An anti-cannabis video in Australia comparing users to super-sized sloths could encourage people to use the drug, leading researchers involved in the campaign have claimed.
The “you’re worse on weed” campaign shows a huge sloth falling asleep in class and being clumsy at dinner alongside slogans such as “when you realise you should have hit the books and not the bong” and "when you're blazed at your family dinner".
But parodies of the video have gone viral on social media, and even the New South Wales premier Mike Baird, whose department approved the campaign, tweeted his bewilderment at its mammalian stars.
Just saw the #StonerSloth ads. Not sure where NSW Gov's ad guys found Chewbaccas siblings, but those videos are... Quite something.— Mike Baird (@mikebairdMP) December 19, 2015
National Cannabis Prevention and Information Centre (NCPIC) director Professor Jan Copeland said in a statement to Fairfax Media that, "using this kind of character is ...likely to have an effect other than those that were intended.”
“Associating a sloth with people being intoxicated may convey a positive appeal to people being intoxicated rather than the intended negative message", she said.
The NCPIC said in a statement they were “not advised of or consulted about creative concept -- the stoner sloth idea” and that “the current Stoner Sloth campaign doesn't reflect NCPIC views on how cannabis harms campaigns should be approached”. The centre’s involvement was limited to “initial basic analysis of other cannabis harms campaigns”, it said.
A spokeswomen for the campaign said it was created by an external agency, according to the Sydney Morning Herald.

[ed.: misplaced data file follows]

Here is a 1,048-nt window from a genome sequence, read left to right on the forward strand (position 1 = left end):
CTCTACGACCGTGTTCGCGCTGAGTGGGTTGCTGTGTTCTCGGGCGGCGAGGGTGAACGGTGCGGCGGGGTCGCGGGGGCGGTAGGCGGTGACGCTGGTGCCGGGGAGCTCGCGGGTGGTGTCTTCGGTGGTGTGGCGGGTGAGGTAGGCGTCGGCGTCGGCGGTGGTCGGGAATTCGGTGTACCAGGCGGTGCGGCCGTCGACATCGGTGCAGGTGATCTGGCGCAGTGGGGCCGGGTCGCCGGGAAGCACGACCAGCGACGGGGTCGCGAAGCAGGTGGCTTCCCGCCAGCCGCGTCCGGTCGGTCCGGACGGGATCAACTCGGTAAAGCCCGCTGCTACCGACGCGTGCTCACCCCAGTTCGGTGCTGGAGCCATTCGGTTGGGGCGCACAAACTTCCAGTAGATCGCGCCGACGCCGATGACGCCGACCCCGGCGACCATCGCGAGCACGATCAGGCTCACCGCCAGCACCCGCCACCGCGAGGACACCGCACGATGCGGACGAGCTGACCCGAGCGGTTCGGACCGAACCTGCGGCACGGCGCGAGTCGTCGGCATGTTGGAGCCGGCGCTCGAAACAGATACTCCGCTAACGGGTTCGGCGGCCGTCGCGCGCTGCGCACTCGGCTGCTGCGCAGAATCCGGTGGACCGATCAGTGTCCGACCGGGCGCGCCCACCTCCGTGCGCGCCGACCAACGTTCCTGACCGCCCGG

Concerns that the campaign has jeopardised its own anti-marijuana message by using an animal “loveable” and “cool” among teenagers have been voiced by Twitter users. More than a dozen parody videos have appeared on Youtube during the last day and "stoner sloth" t-shirts are already for sale online.
I think the people who made #stonersloth vastly underestimate the public's hero-worship of sloths.— Madeleine Baud (@HeyBaudelaire) December 19, 2015
But the NSW Department of Premier and Cabinet (DPC) defended the campaign in an email to Mashable, saying: "The Stoner Sloth public awareness campaign has been designed to encourage positive behaviours in young people before bad habits start, and motivate discontinued use of cannabis before they become dependent."
The campaign videos, released this week, feature three sloths called Jason, Delilah and David, struggling with mundane tasks while intoxicated by cannabis.
Delilah cannot finish an exam, in a video entitled "when your mate got blazed but isn't blazing through the exam", while Jason is unable to pass the salt at dinner, in a video called "passing the salt...the struggle is real".
"Pass the salt" has since been used as an ironic slogan on t-shirts for sale online.
In a further embarrassment, when the Australian internet domain .au is left off the campaign’s web address, users are taken to an online cannabis store, whose tagline is "enjoy every smoking experience".Reuse content